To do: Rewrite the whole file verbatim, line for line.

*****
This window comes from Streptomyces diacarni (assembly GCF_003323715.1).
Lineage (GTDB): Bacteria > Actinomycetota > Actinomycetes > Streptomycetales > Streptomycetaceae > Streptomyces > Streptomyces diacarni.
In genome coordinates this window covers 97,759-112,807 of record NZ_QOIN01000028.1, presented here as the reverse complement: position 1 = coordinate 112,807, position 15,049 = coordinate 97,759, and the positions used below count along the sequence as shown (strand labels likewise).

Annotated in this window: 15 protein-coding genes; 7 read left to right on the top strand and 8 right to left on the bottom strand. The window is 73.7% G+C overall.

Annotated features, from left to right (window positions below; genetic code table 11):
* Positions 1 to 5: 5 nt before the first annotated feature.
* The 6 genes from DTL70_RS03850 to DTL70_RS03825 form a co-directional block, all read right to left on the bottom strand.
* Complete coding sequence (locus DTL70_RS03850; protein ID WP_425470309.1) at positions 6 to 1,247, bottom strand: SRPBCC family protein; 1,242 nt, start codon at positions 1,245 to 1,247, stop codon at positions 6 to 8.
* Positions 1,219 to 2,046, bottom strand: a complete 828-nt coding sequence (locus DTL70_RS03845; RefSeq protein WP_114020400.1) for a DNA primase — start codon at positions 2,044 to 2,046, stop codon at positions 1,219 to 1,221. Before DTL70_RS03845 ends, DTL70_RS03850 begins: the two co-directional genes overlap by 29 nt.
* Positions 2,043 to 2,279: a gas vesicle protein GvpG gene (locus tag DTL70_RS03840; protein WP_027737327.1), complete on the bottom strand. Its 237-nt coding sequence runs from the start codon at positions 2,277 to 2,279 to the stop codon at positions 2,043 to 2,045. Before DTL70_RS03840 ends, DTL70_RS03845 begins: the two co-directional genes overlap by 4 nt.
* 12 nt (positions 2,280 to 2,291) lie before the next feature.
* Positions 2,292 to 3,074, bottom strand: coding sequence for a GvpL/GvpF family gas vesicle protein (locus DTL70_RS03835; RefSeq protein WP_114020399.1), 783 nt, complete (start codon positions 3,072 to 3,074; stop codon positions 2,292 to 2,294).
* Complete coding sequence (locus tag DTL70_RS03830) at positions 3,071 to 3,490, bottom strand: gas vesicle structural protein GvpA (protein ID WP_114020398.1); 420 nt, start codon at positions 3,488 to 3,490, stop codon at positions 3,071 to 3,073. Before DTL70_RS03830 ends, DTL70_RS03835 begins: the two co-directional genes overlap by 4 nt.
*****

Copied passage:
This window comes from Streptomyces diacarni (assembly GCF_003323715.1).
Lineage (GTDB): Bacteria > Actinomycetota > Actinomycetes > Streptomycetales > Streptomycetaceae > Streptomyces > Streptomyces diacarni.
In genome coordinates this window covers 97,759-112,807 of record NZ_QOIN01000028.1, presented here as the reverse complement: position 1 = coordinate 112,807, position 15,049 = coordinate 97,759, and the positions used below count along the sequence as shown (strand labels likewise).

Annotated in this window: 15 protein-coding genes; 7 read left to right on the top strand and 8 right to left on the bottom strand. The window is 73.7% G+C overall.

Annotated features, from left to right (window positions below; genetic code table 11):
* Positions 1 to 5: 5 nt before the first annotated feature.
* The 6 genes from DTL70_RS03850 to DTL70_RS03825 form a co-directional block, all read right to left on the bottom strand.
* Complete coding sequence (locus DTL70_RS03850; protein ID WP_425470309.1) at positions 6 to 1,247, bottom strand: SRPBCC family protein; 1,242 nt, start codon at positions 1,245 to 1,247, stop codon at positions 6 to 8.
* Positions 1,219 to 2,046, bottom strand: a complete 828-nt coding sequence (locus DTL70_RS03845; RefSeq protein WP_114020400.1) for a DNA primase — start codon at positions 2,044 to 2,046, stop codon at positions 1,219 to 1,221. Before DTL70_RS03845 ends, DTL70_RS03850 begins: the two co-directional genes overlap by 29 nt.
* Positions 2,043 to 2,279: a gas vesicle protein GvpG gene (locus tag DTL70_RS03840; protein WP_027737327.1), complete on the bottom strand. Its 237-nt coding sequence runs from the start codon at positions 2,277 to 2,279 to the stop codon at positions 2,043 to 2,045. Before DTL70_RS03840 ends, DTL70_RS03845 begins: the two co-directional genes overlap by 4 nt.
* 12 nt (positions 2,280 to 2,291) lie before the next feature.
* Positions 2,292 to 3,074, bottom strand: coding sequence for a GvpL/GvpF family gas vesicle protein (locus DTL70_RS03835; RefSeq protein WP_114020399.1), 783 nt, complete (start codon positions 3,072 to 3,074; stop codon positions 2,292 to 2,294).
* Complete coding sequence (locus tag DTL70_RS03830) at positions 3,071 to 3,490, bottom strand: gas vesicle structural protein GvpA (protein ID WP_114020398.1); 420 nt, start codon at positions 3,488 to 3,490, stop codon at positions 3,071 to 3,073. Before DTL70_RS03830 ends, DTL70_RS03835 begins: the two co-directional genes overlap by 4 nt.